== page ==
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Latest Gurdwara Items
In the aftermath of shooting rampages in Colorado, Virginia and elsewhere, victims' families have clashed over how to distribute money donated by well-wishers. But after a gunman killed six worshippers at a Milwaukee-area Sikh temple last year, survivors and their families vowed not to let money divide them.
The Sikh temple where a white supremacist killed six people earlier this month has been largely repaired. A crisp new American flag flies out front, prayer services have returned to a normal schedule, and walls once scarred by gunfire are now covered with banners of support from around the world.
I am deeply saddened by Sunday's tragic events at the Sikh temple in Wisconsin ("Police: 7 dead, including suspect, at Sikh temple," Web, Sunday). The temple is a place of worship with the purpose to develop people into better human beings.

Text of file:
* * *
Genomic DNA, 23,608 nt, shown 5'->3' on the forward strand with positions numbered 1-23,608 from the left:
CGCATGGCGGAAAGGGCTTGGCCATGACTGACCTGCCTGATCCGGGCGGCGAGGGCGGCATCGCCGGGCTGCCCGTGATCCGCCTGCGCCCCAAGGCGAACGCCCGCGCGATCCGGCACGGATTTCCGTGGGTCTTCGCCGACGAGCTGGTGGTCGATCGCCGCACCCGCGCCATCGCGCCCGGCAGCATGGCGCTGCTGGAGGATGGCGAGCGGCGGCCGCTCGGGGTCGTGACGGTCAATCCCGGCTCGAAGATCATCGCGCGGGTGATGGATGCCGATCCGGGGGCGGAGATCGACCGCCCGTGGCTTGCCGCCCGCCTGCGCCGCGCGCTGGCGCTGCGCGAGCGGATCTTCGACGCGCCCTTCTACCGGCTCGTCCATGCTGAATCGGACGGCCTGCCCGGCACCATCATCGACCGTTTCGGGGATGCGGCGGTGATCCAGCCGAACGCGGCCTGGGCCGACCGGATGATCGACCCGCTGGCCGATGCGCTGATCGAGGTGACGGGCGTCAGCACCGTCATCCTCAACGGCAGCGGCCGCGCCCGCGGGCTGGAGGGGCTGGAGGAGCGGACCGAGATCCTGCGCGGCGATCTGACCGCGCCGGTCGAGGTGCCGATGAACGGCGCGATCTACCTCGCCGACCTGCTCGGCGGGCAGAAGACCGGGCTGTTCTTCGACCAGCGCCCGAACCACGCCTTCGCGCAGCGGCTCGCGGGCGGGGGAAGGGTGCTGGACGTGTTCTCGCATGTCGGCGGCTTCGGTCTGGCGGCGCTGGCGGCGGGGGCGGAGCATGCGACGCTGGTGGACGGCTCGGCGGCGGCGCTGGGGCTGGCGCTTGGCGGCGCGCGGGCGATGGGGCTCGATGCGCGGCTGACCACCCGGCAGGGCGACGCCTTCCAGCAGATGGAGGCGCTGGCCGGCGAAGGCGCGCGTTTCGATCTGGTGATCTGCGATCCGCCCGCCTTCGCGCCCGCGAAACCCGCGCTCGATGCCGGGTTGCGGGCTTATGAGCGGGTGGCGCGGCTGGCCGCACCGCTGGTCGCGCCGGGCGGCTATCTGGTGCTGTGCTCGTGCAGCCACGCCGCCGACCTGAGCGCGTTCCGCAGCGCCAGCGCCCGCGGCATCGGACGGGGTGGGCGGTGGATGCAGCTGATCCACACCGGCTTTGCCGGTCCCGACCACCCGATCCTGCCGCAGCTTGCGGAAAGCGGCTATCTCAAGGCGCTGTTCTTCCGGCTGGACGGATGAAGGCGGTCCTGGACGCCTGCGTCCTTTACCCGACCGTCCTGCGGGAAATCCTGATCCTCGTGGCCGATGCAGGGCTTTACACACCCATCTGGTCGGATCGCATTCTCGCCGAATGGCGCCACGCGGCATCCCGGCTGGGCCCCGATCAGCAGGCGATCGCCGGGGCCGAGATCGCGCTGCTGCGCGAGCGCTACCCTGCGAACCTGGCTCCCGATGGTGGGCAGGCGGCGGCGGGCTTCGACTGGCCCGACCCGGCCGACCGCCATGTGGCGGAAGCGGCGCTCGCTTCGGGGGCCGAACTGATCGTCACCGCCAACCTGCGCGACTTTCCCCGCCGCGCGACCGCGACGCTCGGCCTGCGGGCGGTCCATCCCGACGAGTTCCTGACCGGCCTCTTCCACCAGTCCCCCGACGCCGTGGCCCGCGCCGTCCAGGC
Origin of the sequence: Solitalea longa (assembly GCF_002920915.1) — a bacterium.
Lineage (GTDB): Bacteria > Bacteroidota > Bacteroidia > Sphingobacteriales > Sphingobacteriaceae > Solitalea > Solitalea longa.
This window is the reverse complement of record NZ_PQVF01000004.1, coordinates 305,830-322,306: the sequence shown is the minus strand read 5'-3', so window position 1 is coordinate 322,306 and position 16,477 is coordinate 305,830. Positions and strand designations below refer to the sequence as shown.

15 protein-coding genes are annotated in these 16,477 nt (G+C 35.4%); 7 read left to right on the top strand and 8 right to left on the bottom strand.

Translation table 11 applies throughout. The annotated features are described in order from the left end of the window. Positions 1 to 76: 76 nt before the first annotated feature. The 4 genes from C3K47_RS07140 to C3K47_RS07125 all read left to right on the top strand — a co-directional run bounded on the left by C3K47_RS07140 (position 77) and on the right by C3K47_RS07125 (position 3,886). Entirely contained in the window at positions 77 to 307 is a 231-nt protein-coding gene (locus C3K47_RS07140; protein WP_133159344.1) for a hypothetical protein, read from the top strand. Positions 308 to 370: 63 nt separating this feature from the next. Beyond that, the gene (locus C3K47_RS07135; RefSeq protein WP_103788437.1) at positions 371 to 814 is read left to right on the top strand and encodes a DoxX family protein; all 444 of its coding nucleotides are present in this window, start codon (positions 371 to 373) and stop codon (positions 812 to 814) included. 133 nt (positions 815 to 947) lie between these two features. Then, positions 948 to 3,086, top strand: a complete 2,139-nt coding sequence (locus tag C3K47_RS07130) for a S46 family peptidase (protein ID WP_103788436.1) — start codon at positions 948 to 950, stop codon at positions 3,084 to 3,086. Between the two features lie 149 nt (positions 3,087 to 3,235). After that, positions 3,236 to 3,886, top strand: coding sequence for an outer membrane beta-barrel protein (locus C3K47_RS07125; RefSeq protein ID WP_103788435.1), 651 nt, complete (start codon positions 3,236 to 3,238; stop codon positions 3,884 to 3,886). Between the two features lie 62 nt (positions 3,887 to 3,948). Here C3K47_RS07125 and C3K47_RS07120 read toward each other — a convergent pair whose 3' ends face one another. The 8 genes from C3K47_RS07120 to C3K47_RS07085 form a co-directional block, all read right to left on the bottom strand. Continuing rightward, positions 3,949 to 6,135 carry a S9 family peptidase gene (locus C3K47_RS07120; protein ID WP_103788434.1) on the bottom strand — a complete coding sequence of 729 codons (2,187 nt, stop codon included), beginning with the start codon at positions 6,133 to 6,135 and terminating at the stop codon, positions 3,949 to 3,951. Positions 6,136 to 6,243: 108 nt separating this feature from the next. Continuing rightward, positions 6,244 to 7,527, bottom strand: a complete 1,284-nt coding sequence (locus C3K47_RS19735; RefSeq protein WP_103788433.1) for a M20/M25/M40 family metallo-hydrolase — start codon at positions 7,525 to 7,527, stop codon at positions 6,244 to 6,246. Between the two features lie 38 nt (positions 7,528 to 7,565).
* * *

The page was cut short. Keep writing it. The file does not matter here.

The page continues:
His community under attack, Sikh Temple of Wisconsin president Satwant Singh Kaleka fought back with all his strength and a simple butter knife, trying to stab a murderous gunman before taking two fatal gunshots to the leg.
The attack on a Sikh temple in Wisconsin sent diplomatic shockwaves from Washington to New Delhi, with U.S. officials expressing anguish and condolences and Indian officials demanding protection for Indian-Americans, especially Sikh men who wear turbans and full beards and are sometimes mistaken for Muslims.